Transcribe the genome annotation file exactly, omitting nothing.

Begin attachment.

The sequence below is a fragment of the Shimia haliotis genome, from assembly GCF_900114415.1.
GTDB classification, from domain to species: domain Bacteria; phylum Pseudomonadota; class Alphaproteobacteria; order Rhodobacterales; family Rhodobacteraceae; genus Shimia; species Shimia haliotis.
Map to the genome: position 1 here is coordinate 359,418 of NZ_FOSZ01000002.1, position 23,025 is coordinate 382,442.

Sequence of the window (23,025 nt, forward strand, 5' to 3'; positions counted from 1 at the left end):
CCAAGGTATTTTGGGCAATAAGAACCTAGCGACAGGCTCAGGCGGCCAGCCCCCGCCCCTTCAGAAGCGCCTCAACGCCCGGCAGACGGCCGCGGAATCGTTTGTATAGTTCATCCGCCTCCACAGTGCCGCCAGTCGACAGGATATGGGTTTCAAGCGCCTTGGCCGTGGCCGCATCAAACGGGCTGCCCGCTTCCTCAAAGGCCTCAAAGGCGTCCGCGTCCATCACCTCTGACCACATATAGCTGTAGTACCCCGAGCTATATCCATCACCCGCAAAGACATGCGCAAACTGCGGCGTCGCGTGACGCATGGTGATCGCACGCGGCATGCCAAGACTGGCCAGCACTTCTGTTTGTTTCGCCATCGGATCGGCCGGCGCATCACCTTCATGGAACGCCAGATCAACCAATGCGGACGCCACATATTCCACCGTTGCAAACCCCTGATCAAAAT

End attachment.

The sequence below is a fragment of the Shimia haliotis genome, from assembly GCF_900114415.1.
GTDB classification, from domain to species: domain Bacteria; phylum Pseudomonadota; class Alphaproteobacteria; order Rhodobacterales; family Rhodobacteraceae; genus Shimia; species Shimia haliotis.
Map to the genome: position 1 here is coordinate 359,418 of NZ_FOSZ01000002.1, position 23,025 is coordinate 382,442.

Sequence of the window (23,025 nt, forward strand, 5' to 3'; positions counted from 1 at the left end):
CCAAGGTATTTTGGGCAATAAGAACCTAGCGACAGGCTCAGGCGGCCAGCCCCCGCCCCTTCAGAAGCGCCTCAACGCCCGGCAGACGGCCGCGGAATCGTTTGTATAGTTCATCCGCCTCCACAGTGCCGCCAGTCGACAGGATATGGGTTTCAAGCGCCTTGGCCGTGGCCGCATCAAACGGGCTGCCCGCTTCCTCAAAGGCCTCAAAGGCGTCCGCGTCCATCACCTCTGACCACATATAGCTGTAGTACCCCGAGCTATATCCATCACCCGCAAAGACATGCGCAAACTGCGGCGTCGCGTGACGCATGGTGATCGCACGCGGCATGCCAAGACTGGCCAGCACTTCTGTTTGTTTCGCCATCGGATCGGCCGGCGCATCACCTTCATGGAACGCCAGATCAACCAATGCGGACGCCACATATTCCACCGTTGCAAACCCCTGATCAAAAT